I also don’t know about the correlation between GPA and success at the linebacker position, even under the tutelage of Bruschi and Seau. Most of the FO staff went to Brown and had very nice GPAs. I don’t think Tedy Bruschi could make them a starting Patriots linebacker.

But could Bruschi teach them how to play a starting LB in Madden?

Again, I'm enjoying imagining Aaron and Ned and Mike (or me, for that matter, I had a pretty good GPA) all donning pads and lining up opposite Jonathan Ogden and Lorenzo Neal... that's almost as amusing as a bunch of nose tackles climbing a tree!

OK, time for morning coffee...

by Bill Barnwell :: Thu, 02/15/2007 - 1:40pm

That's why the Jets points are so low despite the yardage the Jets were giving up leading to points, yes.

Again, I’m enjoying imagining Aaron and Ned and Mike (or me, for that matter, I had a pretty good GPA) all donning pads and lining up opposite Jonathan Ogden and Lorenzo Neal…

It would be a fun Audibles...

by Rick (not verified) :: Thu, 02/15/2007 - 1:46pm

Good grief, Bill.

by Bill Barnwell :: Thu, 02/15/2007 - 2:13pm

Sorry to disappoint you, Rick.

I like to think I am cornering The Fall fans market on FO.

by Blair (not verified) :: Thu, 02/15/2007 - 2:20pm

The Patriots should totally draft Stephen Hawking and Ben Bernanke to fill their holes at linebacker.

by Noah of Arkadia (not verified) :: Thu, 02/15/2007 - 3:07pm

In other words, the Jets were lucky last year, and they shouldn't expect to be again next year. Which, I think, is pretty much the point.

by James Brady (not verified) :: Thu, 02/15/2007 - 3:23pm

My point about GPA was in reference to just Vrable and Posluzny. Vrable was an outstanding student at OSU and is generally considered one of the more cerebral linebackers in the league. Pozlusny is a great linebacker (unlike you Brown nerds) who might find a strong affinity with Vrabel and be able to quickly absorb some great football smarts. I wasn't associating GPA with the MLBs but do think Seau and Bruesci would be great mentors for a stud like Willis.

by Karl Cuba (not verified) :: Thu, 02/15/2007 - 3:33pm

Are the Fall fans here talking about the english indie band fronted by Mark E Smith? Or is there some other Fall I've never heard of? It's just that I was unaware that they had any international following at all. They were pretty awful when I saw them, Mark E Smith was a wreck of a man, shuffling and mumbling about the stage.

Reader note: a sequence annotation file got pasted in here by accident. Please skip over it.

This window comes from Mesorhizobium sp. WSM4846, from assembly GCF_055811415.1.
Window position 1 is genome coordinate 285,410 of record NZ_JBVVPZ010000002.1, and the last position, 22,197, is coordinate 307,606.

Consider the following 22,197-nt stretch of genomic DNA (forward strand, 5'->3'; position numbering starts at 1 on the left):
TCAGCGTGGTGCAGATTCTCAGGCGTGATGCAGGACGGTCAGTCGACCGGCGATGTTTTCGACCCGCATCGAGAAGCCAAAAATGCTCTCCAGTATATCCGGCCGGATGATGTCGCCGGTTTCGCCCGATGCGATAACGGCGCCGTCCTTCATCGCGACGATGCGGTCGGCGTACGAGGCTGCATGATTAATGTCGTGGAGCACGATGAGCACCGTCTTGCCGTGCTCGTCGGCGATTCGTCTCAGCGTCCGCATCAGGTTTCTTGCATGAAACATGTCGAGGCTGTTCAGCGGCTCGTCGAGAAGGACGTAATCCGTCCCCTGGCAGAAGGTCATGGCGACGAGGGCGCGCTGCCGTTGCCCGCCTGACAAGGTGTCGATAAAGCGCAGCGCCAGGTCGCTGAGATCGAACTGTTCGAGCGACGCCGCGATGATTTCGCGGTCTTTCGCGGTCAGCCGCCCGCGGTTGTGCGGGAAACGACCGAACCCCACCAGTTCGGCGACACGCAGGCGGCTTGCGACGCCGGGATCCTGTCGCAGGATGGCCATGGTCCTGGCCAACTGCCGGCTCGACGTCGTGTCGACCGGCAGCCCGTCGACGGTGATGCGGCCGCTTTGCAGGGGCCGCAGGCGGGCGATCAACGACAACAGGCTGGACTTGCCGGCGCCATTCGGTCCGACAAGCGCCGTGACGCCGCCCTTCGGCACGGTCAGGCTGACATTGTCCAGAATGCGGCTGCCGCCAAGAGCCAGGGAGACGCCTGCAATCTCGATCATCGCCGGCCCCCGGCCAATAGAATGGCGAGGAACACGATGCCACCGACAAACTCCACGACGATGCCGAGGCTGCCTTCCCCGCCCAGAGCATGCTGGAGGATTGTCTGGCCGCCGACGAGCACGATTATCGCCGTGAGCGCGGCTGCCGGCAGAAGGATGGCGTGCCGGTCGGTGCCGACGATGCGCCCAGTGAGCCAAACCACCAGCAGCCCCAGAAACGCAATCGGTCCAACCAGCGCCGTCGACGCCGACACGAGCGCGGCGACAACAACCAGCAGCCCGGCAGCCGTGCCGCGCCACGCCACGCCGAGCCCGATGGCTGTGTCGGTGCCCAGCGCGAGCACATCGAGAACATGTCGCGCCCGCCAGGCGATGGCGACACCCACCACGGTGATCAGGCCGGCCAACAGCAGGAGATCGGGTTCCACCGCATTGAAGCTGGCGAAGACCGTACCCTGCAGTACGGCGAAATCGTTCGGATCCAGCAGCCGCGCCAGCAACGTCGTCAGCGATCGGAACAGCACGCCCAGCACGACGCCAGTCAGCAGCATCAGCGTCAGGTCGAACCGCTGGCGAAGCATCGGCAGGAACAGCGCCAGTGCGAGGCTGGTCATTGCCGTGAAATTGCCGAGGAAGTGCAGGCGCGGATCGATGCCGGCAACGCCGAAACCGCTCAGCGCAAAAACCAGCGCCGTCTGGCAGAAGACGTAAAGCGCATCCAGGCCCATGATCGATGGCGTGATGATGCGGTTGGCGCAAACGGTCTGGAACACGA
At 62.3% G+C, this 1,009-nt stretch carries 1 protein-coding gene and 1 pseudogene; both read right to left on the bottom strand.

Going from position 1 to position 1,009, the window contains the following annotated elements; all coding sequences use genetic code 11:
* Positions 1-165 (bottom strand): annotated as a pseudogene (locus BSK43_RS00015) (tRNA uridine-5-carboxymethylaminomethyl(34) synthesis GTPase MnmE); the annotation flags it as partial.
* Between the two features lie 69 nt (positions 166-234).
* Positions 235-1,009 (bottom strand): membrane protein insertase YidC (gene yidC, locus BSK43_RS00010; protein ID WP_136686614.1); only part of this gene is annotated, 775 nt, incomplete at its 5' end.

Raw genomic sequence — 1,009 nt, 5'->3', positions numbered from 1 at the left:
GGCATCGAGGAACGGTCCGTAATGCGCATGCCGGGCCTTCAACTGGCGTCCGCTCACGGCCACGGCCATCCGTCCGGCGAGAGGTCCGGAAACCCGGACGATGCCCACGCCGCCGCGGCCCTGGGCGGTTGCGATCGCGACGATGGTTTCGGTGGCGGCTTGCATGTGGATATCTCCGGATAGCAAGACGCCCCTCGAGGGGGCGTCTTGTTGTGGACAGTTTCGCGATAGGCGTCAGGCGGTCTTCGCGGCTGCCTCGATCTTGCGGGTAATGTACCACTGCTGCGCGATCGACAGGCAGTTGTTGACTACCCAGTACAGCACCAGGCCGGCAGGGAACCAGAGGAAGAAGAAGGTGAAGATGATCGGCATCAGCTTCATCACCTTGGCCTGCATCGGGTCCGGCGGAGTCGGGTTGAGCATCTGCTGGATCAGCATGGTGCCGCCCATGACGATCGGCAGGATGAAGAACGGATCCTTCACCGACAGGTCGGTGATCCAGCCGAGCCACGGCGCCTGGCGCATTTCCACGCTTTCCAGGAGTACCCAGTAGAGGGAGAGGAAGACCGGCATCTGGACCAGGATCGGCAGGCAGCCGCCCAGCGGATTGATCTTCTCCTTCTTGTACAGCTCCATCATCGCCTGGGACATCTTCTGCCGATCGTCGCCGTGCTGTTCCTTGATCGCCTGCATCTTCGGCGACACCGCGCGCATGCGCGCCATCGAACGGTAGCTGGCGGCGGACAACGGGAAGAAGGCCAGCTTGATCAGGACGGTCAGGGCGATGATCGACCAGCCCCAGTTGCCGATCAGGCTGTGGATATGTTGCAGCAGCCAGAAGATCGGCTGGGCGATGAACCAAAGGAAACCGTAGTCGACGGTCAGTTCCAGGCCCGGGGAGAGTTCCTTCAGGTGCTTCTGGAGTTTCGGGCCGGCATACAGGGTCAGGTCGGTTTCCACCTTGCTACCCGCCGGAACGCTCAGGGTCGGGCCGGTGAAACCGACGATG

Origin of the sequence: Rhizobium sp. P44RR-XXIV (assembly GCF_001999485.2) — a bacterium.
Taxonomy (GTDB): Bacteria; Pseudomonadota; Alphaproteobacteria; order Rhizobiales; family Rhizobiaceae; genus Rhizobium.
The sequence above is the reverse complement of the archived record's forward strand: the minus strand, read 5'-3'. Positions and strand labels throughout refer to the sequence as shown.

by Spoilt Victorian Child (not verified) :: Thu, 02/15/2007 - 3:36pm

That's the one, Karl.

by young curmudgeon (not verified) :: Thu, 02/15/2007 - 4:35pm

re 33, 39: yes, the Patriots may have had illnesses or injuries that caused them to perform below peak efficiency. But years of reading this website have given me the slight impression that Pats fans who post here are awfully quick to fall back on that type of excuse. Let's face it, injuries and illnesses happen to every team. Indeed, the Patriots have been exceptionally skilled at overcoming the negative effects of these misfortunes over the last few years. I would go so far as to attribute a meaningful portion of their success to that very ability. Don't cheapen the success of other teams by so quickly reverting to excuses when the Pats fall short. I'm sure fans of other teams do the same thing and I just notice it from Patriots' fans because there is quite a bit of Pats discussion here, but I do notice it.

by Mike J (not verified) :: Thu, 02/15/2007 - 6:24pm

Actually, Rick, all of Bill's quoted points are very good. All of those things take points off the board in situations where points would usually be scored. Most teams give up an extra 30+ points over what the Jets did on returns against the offense/special teams alone, and if you added 30 points to the Jets PA, they would drop drastically in their rating in that area.

Similarly with the fumble recoveries, meaning several long drives that would at least turn into FGs instead turned into Jets possessions in their own territory, and the drives thing is, by far, the most pertinent. The average NFL team has something around 10-12 more drives against in a season than the Jets did - that's basically a game's worth of points they didn't give up due to the pace their games were played in.

By this point, we've easily accounted for 60 points shaved off the Jets Points Allowed that are essentially either A: not repeatable skills for the defense or B: not related to play by the defense AT ALL (Ie offense/special teams permitting few return TDs, playing slow and limiting possessions, etc).

Anyone who visits FO should know that most official NFL stats are skewed by this kind of thing and totally unreliable, which is exactly why this website -exists-.

A good example of this is the Wilfork 'fumble return' when he picked up Pennington's backward pass in the playoff game. That turnover and subsequent return yardage in no way reflect on the skill of the Patriots Defense. That was just Pennington messing up. No one should judge the Pats D as being better or Wilfork as a 'turnover creator' because of that play - Pennington was stupid, the Pats were in no way responsible.

by Pat (not verified) :: Thu, 02/15/2007 - 7:00pm

#51: Yeah, but Poz'll end up on the Patriots. How do I know? Last name, folks, last name.

Whereas other teams have linebackers like Brackett, June, Gardner, Trotter, Jones, McCoy, Burns, and Gold, the Patriots are (once again) leading the way in bizarre nigh-unpronounceable and unspellable linebacker last names: Bruschi, Vrabel, Banta-Cain, Seau. Clearly, Alexander will be cut for Posluszny.

by MJK (not verified) :: Thu, 02/15/2007 - 7:14pm

Re 56:

And don't forget McGinest and Biesl, or however it is that you spell it.

(Only problem with your argument is that Barry Gardner was a Patriot, albeit briefly).